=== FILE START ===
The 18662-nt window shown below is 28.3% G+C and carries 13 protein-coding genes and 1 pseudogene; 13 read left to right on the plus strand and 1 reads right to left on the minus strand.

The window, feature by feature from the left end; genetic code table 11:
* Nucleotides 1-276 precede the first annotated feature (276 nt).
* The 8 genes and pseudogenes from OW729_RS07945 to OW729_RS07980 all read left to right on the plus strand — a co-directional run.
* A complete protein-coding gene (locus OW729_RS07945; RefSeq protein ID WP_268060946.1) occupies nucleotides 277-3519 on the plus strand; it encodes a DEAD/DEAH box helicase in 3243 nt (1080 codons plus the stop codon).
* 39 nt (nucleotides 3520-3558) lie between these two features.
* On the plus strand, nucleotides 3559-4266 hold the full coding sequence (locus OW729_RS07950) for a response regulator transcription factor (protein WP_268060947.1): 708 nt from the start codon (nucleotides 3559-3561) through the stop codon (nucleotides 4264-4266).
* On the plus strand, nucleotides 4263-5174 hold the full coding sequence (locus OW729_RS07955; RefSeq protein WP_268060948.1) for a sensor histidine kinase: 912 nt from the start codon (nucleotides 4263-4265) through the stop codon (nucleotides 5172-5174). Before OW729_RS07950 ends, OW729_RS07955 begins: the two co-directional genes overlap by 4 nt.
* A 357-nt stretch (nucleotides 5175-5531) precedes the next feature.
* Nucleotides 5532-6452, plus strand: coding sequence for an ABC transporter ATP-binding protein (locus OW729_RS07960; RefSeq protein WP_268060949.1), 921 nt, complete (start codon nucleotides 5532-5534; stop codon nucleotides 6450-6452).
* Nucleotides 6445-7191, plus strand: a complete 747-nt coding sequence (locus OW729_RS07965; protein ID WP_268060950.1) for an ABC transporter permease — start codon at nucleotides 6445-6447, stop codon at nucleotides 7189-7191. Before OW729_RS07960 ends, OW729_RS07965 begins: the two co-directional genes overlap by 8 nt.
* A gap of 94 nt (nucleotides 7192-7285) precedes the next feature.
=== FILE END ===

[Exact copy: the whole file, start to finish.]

The 18662-nt window shown below is 28.3% G+C and carries 13 protein-coding genes and 1 pseudogene; 13 read left to right on the plus strand and 1 reads right to left on the minus strand.

The window, feature by feature from the left end; genetic code table 11:
* Nucleotides 1-276 precede the first annotated feature (276 nt).
* The 8 genes and pseudogenes from OW729_RS07945 to OW729_RS07980 all read left to right on the plus strand — a co-directional run.
* A complete protein-coding gene (locus OW729_RS07945; RefSeq protein ID WP_268060946.1) occupies nucleotides 277-3519 on the plus strand; it encodes a DEAD/DEAH box helicase in 3243 nt (1080 codons plus the stop codon).
* 39 nt (nucleotides 3520-3558) lie between these two features.
* On the plus strand, nucleotides 3559-4266 hold the full coding sequence (locus OW729_RS07950) for a response regulator transcription factor (protein WP_268060947.1): 708 nt from the start codon (nucleotides 3559-3561) through the stop codon (nucleotides 4264-4266).
* On the plus strand, nucleotides 4263-5174 hold the full coding sequence (locus OW729_RS07955; RefSeq protein WP_268060948.1) for a sensor histidine kinase: 912 nt from the start codon (nucleotides 4263-4265) through the stop codon (nucleotides 5172-5174). Before OW729_RS07950 ends, OW729_RS07955 begins: the two co-directional genes overlap by 4 nt.
* A 357-nt stretch (nucleotides 5175-5531) precedes the next feature.
* Nucleotides 5532-6452, plus strand: coding sequence for an ABC transporter ATP-binding protein (locus OW729_RS07960; RefSeq protein WP_268060949.1), 921 nt, complete (start codon nucleotides 5532-5534; stop codon nucleotides 6450-6452).
* Nucleotides 6445-7191, plus strand: a complete 747-nt coding sequence (locus OW729_RS07965; protein ID WP_268060950.1) for an ABC transporter permease — start codon at nucleotides 6445-6447, stop codon at nucleotides 7189-7191. Before OW729_RS07960 ends, OW729_RS07965 begins: the two co-directional genes overlap by 8 nt.
* A gap of 94 nt (nucleotides 7192-7285) precedes the next feature.